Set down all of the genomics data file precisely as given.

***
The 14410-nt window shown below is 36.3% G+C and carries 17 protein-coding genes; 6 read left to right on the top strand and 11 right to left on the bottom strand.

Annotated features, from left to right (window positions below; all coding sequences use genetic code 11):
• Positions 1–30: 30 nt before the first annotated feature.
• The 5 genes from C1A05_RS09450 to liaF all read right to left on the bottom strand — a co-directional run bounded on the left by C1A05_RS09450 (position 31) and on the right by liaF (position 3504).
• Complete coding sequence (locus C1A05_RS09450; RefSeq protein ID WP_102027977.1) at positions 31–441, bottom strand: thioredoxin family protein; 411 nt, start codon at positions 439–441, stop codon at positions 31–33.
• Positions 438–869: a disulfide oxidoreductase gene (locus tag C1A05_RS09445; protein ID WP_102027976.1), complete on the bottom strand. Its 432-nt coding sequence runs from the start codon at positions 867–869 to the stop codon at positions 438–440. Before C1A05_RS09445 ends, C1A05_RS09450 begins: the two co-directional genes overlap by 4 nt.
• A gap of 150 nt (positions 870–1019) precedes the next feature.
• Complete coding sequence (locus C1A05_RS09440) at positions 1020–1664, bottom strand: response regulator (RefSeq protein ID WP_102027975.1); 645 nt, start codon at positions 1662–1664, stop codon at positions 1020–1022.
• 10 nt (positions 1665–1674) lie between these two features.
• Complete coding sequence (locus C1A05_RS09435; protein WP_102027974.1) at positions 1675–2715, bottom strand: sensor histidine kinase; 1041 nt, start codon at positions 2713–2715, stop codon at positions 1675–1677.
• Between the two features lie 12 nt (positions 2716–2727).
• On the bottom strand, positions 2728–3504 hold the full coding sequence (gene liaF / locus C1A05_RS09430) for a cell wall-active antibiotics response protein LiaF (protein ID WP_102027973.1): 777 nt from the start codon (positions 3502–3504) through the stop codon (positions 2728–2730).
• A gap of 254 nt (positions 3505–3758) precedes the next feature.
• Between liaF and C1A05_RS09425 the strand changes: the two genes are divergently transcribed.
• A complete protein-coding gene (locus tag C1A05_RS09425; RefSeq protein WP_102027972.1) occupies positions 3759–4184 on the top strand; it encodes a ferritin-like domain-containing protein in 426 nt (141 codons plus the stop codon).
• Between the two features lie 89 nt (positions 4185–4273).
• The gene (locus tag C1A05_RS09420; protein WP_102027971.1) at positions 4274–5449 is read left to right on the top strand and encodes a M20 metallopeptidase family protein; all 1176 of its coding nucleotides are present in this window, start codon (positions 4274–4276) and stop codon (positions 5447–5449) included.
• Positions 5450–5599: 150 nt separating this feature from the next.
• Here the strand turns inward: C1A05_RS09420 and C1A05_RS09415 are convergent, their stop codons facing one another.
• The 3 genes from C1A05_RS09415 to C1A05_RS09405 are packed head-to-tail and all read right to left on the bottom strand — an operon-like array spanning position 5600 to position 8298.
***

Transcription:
The 14410-nt window shown below is 36.3% G+C and carries 17 protein-coding genes; 6 read left to right on the top strand and 11 right to left on the bottom strand.

Annotated features, from left to right (window positions below; all coding sequences use genetic code 11):
• Positions 1–30: 30 nt before the first annotated feature.
• The 5 genes from C1A05_RS09450 to liaF all read right to left on the bottom strand — a co-directional run bounded on the left by C1A05_RS09450 (position 31) and on the right by liaF (position 3504).
• Complete coding sequence (locus C1A05_RS09450; RefSeq protein ID WP_102027977.1) at positions 31–441, bottom strand: thioredoxin family protein; 411 nt, start codon at positions 439–441, stop codon at positions 31–33.
• Positions 438–869: a disulfide oxidoreductase gene (locus tag C1A05_RS09445; protein ID WP_102027976.1), complete on the bottom strand. Its 432-nt coding sequence runs from the start codon at positions 867–869 to the stop codon at positions 438–440. Before C1A05_RS09445 ends, C1A05_RS09450 begins: the two co-directional genes overlap by 4 nt.
• A gap of 150 nt (positions 870–1019) precedes the next feature.
• Complete coding sequence (locus C1A05_RS09440) at positions 1020–1664, bottom strand: response regulator (RefSeq protein ID WP_102027975.1); 645 nt, start codon at positions 1662–1664, stop codon at positions 1020–1022.
• 10 nt (positions 1665–1674) lie between these two features.
• Complete coding sequence (locus C1A05_RS09435; protein WP_102027974.1) at positions 1675–2715, bottom strand: sensor histidine kinase; 1041 nt, start codon at positions 2713–2715, stop codon at positions 1675–1677.
• Between the two features lie 12 nt (positions 2716–2727).
• On the bottom strand, positions 2728–3504 hold the full coding sequence (gene liaF / locus C1A05_RS09430) for a cell wall-active antibiotics response protein LiaF (protein ID WP_102027973.1): 777 nt from the start codon (positions 3502–3504) through the stop codon (positions 2728–2730).
• A gap of 254 nt (positions 3505–3758) precedes the next feature.
• Between liaF and C1A05_RS09425 the strand changes: the two genes are divergently transcribed.
• A complete protein-coding gene (locus tag C1A05_RS09425; RefSeq protein WP_102027972.1) occupies positions 3759–4184 on the top strand; it encodes a ferritin-like domain-containing protein in 426 nt (141 codons plus the stop codon).
• Between the two features lie 89 nt (positions 4185–4273).
• The gene (locus tag C1A05_RS09420; protein WP_102027971.1) at positions 4274–5449 is read left to right on the top strand and encodes a M20 metallopeptidase family protein; all 1176 of its coding nucleotides are present in this window, start codon (positions 4274–4276) and stop codon (positions 5447–5449) included.
• Positions 5450–5599: 150 nt separating this feature from the next.
• Here the strand turns inward: C1A05_RS09420 and C1A05_RS09415 are convergent, their stop codons facing one another.
• The 3 genes from C1A05_RS09415 to C1A05_RS09405 are packed head-to-tail and all read right to left on the bottom strand — an operon-like array spanning position 5600 to position 8298.